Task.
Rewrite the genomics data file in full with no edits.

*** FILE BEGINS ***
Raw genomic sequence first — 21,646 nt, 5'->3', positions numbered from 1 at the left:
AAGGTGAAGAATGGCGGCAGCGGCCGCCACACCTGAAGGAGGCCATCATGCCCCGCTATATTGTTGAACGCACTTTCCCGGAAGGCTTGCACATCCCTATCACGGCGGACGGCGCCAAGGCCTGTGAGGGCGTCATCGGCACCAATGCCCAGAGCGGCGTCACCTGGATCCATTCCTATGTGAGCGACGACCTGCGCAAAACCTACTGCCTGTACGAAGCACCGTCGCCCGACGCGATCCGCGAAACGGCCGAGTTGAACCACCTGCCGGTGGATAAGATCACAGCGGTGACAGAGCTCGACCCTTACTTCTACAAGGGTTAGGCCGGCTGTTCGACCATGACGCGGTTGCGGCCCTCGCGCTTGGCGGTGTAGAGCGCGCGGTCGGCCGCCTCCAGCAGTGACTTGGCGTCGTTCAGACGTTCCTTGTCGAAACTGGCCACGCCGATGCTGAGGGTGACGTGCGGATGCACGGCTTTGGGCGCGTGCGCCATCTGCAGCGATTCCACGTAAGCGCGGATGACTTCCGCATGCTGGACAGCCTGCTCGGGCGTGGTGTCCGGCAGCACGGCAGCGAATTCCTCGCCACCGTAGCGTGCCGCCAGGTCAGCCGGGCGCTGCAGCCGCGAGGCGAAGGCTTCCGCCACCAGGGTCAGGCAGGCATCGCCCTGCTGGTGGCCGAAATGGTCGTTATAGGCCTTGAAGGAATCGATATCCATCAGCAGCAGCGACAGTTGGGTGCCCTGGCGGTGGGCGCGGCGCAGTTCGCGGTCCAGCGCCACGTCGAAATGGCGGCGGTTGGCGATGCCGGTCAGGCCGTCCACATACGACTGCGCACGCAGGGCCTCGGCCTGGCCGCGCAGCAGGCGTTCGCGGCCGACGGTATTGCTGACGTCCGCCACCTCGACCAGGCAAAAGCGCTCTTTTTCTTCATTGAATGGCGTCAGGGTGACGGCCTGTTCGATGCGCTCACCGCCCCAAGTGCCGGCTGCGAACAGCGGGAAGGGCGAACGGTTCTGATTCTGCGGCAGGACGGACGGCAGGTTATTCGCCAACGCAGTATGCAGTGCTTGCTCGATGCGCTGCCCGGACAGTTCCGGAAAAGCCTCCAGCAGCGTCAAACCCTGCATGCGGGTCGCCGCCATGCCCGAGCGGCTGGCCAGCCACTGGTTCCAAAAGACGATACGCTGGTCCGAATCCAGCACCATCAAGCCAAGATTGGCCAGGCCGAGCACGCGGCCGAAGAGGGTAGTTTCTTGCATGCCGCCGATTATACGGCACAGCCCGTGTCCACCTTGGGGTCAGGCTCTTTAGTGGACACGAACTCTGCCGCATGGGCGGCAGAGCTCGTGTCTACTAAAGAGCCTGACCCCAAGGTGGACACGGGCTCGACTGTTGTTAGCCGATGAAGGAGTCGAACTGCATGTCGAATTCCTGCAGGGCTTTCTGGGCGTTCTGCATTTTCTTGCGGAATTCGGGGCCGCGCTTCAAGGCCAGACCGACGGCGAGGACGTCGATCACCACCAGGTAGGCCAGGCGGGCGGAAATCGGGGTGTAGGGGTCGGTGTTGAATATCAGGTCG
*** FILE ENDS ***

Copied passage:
Raw genomic sequence first — 21,646 nt, 5'->3', positions numbered from 1 at the left:
AAGGTGAAGAATGGCGGCAGCGGCCGCCACACCTGAAGGAGGCCATCATGCCCCGCTATATTGTTGAACGCACTTTCCCGGAAGGCTTGCACATCCCTATCACGGCGGACGGCGCCAAGGCCTGTGAGGGCGTCATCGGCACCAATGCCCAGAGCGGCGTCACCTGGATCCATTCCTATGTGAGCGACGACCTGCGCAAAACCTACTGCCTGTACGAAGCACCGTCGCCCGACGCGATCCGCGAAACGGCCGAGTTGAACCACCTGCCGGTGGATAAGATCACAGCGGTGACAGAGCTCGACCCTTACTTCTACAAGGGTTAGGCCGGCTGTTCGACCATGACGCGGTTGCGGCCCTCGCGCTTGGCGGTGTAGAGCGCGCGGTCGGCCGCCTCCAGCAGTGACTTGGCGTCGTTCAGACGTTCCTTGTCGAAACTGGCCACGCCGATGCTGAGGGTGACGTGCGGATGCACGGCTTTGGGCGCGTGCGCCATCTGCAGCGATTCCACGTAAGCGCGGATGACTTCCGCATGCTGGACAGCCTGCTCGGGCGTGGTGTCCGGCAGCACGGCAGCGAATTCCTCGCCACCGTAGCGTGCCGCCAGGTCAGCCGGGCGCTGCAGCCGCGAGGCGAAGGCTTCCGCCACCAGGGTCAGGCAGGCATCGCCCTGCTGGTGGCCGAAATGGTCGTTATAGGCCTTGAAGGAATCGATATCCATCAGCAGCAGCGACAGTTGGGTGCCCTGGCGGTGGGCGCGGCGCAGTTCGCGGTCCAGCGCCACGTCGAAATGGCGGCGGTTGGCGATGCCGGTCAGGCCGTCCACATACGACTGCGCACGCAGGGCCTCGGCCTGGCCGCGCAGCAGGCGTTCGCGGCCGACGGTATTGCTGACGTCCGCCACCTCGACCAGGCAAAAGCGCTCTTTTTCTTCATTGAATGGCGTCAGGGTGACGGCCTGTTCGATGCGCTCACCGCCCCAAGTGCCGGCTGCGAACAGCGGGAAGGGCGAACGGTTCTGATTCTGCGGCAGGACGGACGGCAGGTTATTCGCCAACGCAGTATGCAGTGCTTGCTCGATGCGCTGCCCGGACAGTTCCGGAAAAGCCTCCAGCAGCGTCAAACCCTGCATGCGGGTCGCCGCCATGCCCGAGCGGCTGGCCAGCCACTGGTTCCAAAAGACGATACGCTGGTCCGAATCCAGCACCATCAAGCCAAGATTGGCCAGGCCGAGCACGCGGCCGAAGAGGGTAGTTTCTTGCATGCCGCCGATTATACGGCACAGCCCGTGTCCACCTTGGGGTCAGGCTCTTTAGTGGACACGAACTCTGCCGCATGGGCGGCAGAGCTCGTGTCTACTAAAGAGCCTGACCCCAAGGTGGACACGGGCTCGACTGTTGTTAGCCGATGAAGGAGTCGAACTGCATGTCGAATTCCTGCAGGGCTTTCTGGGCGTTCTGCATTTTCTTGCGGAATTCGGGGCCGCGCTTCAAGGCCAGACCGACGGCGAGGACGTCGATCACCACCAGGTAGGCCAGGCGGGCGGAAATCGGGGTGTAGGGGTCGGTGTTGAATATCAGGTCG